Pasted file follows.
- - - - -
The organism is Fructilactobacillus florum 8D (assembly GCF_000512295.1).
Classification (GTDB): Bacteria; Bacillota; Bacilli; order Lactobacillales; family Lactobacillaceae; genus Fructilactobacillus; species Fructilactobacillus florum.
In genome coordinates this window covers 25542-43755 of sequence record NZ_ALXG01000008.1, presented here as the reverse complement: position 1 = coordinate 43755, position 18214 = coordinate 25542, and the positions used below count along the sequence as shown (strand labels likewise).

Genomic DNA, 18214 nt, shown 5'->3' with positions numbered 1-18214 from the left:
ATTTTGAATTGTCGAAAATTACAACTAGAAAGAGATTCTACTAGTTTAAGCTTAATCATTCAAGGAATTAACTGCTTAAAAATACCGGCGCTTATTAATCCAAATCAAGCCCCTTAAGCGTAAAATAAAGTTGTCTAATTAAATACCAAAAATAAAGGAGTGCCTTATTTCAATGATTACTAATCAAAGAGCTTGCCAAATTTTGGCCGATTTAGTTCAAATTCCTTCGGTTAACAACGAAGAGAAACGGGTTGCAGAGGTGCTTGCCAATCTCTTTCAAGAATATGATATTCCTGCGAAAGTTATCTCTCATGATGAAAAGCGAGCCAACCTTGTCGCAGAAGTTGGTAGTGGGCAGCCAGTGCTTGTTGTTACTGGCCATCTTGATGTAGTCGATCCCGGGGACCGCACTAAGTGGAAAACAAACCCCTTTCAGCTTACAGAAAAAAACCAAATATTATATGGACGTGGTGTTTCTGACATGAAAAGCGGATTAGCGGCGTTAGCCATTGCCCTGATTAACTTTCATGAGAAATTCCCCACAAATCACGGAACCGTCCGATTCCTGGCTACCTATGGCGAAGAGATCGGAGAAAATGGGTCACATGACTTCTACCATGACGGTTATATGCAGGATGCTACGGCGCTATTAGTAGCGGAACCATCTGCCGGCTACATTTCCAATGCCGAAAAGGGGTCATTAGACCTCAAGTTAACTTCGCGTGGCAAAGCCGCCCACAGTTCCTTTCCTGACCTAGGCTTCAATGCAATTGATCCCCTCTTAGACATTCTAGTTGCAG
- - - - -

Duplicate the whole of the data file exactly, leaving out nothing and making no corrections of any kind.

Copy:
The organism is Fructilactobacillus florum 8D (assembly GCF_000512295.1).
Classification (GTDB): Bacteria; Bacillota; Bacilli; order Lactobacillales; family Lactobacillaceae; genus Fructilactobacillus; species Fructilactobacillus florum.
In genome coordinates this window covers 25542-43755 of sequence record NZ_ALXG01000008.1, presented here as the reverse complement: position 1 = coordinate 43755, position 18214 = coordinate 25542, and the positions used below count along the sequence as shown (strand labels likewise).

Genomic DNA, 18214 nt, shown 5'->3' with positions numbered 1-18214 from the left:
ATTTTGAATTGTCGAAAATTACAACTAGAAAGAGATTCTACTAGTTTAAGCTTAATCATTCAAGGAATTAACTGCTTAAAAATACCGGCGCTTATTAATCCAAATCAAGCCCCTTAAGCGTAAAATAAAGTTGTCTAATTAAATACCAAAAATAAAGGAGTGCCTTATTTCAATGATTACTAATCAAAGAGCTTGCCAAATTTTGGCCGATTTAGTTCAAATTCCTTCGGTTAACAACGAAGAGAAACGGGTTGCAGAGGTGCTTGCCAATCTCTTTCAAGAATATGATATTCCTGCGAAAGTTATCTCTCATGATGAAAAGCGAGCCAACCTTGTCGCAGAAGTTGGTAGTGGGCAGCCAGTGCTTGTTGTTACTGGCCATCTTGATGTAGTCGATCCCGGGGACCGCACTAAGTGGAAAACAAACCCCTTTCAGCTTACAGAAAAAAACCAAATATTATATGGACGTGGTGTTTCTGACATGAAAAGCGGATTAGCGGCGTTAGCCATTGCCCTGATTAACTTTCATGAGAAATTCCCCACAAATCACGGAACCGTCCGATTCCTGGCTACCTATGGCGAAGAGATCGGAGAAAATGGGTCACATGACTTCTACCATGACGGTTATATGCAGGATGCTACGGCGCTATTAGTAGCGGAACCATCTGCCGGCTACATTTCCAATGCCGAAAAGGGGTCATTAGACCTCAAGTTAACTTCGCGTGGCAAAGCCGCCCACAGTTCCTTTCCTGACCTAGGCTTCAATGCAATTGATCCCCTCTTAGACATTCTAGTTGCAG